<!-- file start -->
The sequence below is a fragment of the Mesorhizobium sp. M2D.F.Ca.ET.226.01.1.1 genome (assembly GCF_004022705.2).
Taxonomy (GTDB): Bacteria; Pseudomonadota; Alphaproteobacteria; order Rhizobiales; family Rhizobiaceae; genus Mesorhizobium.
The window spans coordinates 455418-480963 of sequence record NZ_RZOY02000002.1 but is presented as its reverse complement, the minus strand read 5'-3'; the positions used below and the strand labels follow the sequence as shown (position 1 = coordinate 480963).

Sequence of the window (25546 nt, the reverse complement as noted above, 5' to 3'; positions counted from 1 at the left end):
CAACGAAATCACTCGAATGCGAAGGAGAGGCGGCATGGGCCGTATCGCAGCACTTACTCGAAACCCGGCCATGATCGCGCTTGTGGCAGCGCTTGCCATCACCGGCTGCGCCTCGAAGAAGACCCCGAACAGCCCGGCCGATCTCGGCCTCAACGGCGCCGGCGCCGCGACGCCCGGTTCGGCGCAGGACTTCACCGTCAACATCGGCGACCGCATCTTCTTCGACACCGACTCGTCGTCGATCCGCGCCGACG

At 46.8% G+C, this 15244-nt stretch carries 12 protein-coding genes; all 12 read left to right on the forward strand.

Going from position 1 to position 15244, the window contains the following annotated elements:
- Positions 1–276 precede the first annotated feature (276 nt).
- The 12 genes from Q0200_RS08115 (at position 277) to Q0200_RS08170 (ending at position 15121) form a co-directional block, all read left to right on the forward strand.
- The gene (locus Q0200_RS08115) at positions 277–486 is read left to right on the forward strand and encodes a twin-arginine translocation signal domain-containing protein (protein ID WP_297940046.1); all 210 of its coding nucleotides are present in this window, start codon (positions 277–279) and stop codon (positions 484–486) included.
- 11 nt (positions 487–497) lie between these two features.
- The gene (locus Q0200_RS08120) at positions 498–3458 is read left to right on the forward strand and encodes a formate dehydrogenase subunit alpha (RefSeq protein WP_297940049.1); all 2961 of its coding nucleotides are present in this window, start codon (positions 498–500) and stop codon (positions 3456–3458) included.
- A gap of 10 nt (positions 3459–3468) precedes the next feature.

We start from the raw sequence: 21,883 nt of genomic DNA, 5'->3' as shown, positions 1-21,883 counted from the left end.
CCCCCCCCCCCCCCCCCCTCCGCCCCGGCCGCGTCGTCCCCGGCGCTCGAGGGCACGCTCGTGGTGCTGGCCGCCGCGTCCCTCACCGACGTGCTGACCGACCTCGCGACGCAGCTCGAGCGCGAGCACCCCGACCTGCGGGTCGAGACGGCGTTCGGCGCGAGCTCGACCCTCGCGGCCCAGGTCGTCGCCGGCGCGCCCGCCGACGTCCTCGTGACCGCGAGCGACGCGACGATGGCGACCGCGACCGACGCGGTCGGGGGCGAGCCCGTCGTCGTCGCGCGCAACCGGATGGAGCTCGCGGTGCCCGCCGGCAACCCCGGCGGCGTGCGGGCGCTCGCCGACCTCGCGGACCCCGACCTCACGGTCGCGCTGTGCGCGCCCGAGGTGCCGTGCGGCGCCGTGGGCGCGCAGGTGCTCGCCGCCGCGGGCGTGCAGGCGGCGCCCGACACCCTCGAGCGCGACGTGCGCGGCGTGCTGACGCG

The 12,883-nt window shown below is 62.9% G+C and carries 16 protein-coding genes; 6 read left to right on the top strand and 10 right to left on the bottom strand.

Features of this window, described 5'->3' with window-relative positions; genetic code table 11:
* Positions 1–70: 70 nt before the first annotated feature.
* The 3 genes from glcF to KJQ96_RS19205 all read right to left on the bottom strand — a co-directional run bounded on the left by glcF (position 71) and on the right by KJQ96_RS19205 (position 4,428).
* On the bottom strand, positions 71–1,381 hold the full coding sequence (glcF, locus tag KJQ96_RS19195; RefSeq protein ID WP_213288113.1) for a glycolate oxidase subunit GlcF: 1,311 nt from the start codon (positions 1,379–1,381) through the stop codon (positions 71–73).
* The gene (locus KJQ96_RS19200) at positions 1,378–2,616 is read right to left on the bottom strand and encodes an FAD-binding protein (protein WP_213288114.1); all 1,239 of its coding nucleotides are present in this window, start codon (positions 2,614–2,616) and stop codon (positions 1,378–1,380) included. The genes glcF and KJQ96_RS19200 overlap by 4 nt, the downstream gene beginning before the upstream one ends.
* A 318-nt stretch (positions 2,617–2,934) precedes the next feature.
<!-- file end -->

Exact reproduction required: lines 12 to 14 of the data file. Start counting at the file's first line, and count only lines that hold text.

- The gene (locus Q0200_RS08120) at positions 498–3458 is read left to right on the forward strand and encodes a formate dehydrogenase subunit alpha (RefSeq protein WP_297940049.1); all 2961 of its coding nucleotides are present in this window, start codon (positions 498–500) and stop codon (positions 3456–3458) included.
- A gap of 10 nt (positions 3459–3468) precedes the next feature.

We start from the raw sequence: 21,883 nt of genomic DNA, 5'->3' as shown, positions 1-21,883 counted from the left end.